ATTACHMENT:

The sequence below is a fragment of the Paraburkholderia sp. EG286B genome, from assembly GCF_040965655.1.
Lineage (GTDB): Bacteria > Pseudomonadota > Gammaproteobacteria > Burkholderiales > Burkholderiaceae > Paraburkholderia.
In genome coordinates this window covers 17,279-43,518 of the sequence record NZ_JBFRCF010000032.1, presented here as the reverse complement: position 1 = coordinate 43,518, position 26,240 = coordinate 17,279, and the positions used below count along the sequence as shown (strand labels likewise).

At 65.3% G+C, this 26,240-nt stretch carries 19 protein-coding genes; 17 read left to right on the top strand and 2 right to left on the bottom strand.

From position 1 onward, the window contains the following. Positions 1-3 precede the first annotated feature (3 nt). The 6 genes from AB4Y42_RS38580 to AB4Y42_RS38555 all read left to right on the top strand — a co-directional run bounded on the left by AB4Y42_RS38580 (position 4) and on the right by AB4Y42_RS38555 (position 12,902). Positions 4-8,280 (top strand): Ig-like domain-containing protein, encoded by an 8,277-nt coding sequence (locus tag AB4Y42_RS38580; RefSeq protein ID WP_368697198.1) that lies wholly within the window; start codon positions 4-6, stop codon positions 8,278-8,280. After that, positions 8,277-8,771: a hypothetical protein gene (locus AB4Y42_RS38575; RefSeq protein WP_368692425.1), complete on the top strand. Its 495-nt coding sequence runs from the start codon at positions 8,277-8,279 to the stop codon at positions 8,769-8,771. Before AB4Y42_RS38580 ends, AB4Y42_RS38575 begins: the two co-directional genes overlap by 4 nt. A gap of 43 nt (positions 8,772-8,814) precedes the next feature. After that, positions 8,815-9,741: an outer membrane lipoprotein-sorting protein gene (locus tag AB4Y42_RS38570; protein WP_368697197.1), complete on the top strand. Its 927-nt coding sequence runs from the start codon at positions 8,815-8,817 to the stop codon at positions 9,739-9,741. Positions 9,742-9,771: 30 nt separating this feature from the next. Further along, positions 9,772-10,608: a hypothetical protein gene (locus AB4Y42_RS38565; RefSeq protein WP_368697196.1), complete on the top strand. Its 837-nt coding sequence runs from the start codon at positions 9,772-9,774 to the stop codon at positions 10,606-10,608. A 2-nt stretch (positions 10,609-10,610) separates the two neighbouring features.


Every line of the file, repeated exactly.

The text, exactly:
The sequence below is a fragment of the Paraburkholderia sp. EG286B genome, from assembly GCF_040965655.1.
Lineage (GTDB): Bacteria > Pseudomonadota > Gammaproteobacteria > Burkholderiales > Burkholderiaceae > Paraburkholderia.
In genome coordinates this window covers 17,279-43,518 of the sequence record NZ_JBFRCF010000032.1, presented here as the reverse complement: position 1 = coordinate 43,518, position 26,240 = coordinate 17,279, and the positions used below count along the sequence as shown (strand labels likewise).

At 65.3% G+C, this 26,240-nt stretch carries 19 protein-coding genes; 17 read left to right on the top strand and 2 right to left on the bottom strand.

From position 1 onward, the window contains the following. Positions 1-3 precede the first annotated feature (3 nt). The 6 genes from AB4Y42_RS38580 to AB4Y42_RS38555 all read left to right on the top strand — a co-directional run bounded on the left by AB4Y42_RS38580 (position 4) and on the right by AB4Y42_RS38555 (position 12,902). Positions 4-8,280 (top strand): Ig-like domain-containing protein, encoded by an 8,277-nt coding sequence (locus tag AB4Y42_RS38580; RefSeq protein ID WP_368697198.1) that lies wholly within the window; start codon positions 4-6, stop codon positions 8,278-8,280. After that, positions 8,277-8,771: a hypothetical protein gene (locus AB4Y42_RS38575; RefSeq protein WP_368692425.1), complete on the top strand. Its 495-nt coding sequence runs from the start codon at positions 8,277-8,279 to the stop codon at positions 8,769-8,771. Before AB4Y42_RS38580 ends, AB4Y42_RS38575 begins: the two co-directional genes overlap by 4 nt. A gap of 43 nt (positions 8,772-8,814) precedes the next feature. After that, positions 8,815-9,741: an outer membrane lipoprotein-sorting protein gene (locus tag AB4Y42_RS38570; protein WP_368697197.1), complete on the top strand. Its 927-nt coding sequence runs from the start codon at positions 8,815-8,817 to the stop codon at positions 9,739-9,741. Positions 9,742-9,771: 30 nt separating this feature from the next. Further along, positions 9,772-10,608: a hypothetical protein gene (locus AB4Y42_RS38565; RefSeq protein WP_368697196.1), complete on the top strand. Its 837-nt coding sequence runs from the start codon at positions 9,772-9,774 to the stop codon at positions 10,606-10,608. A 2-nt stretch (positions 10,609-10,610) separates the two neighbouring features.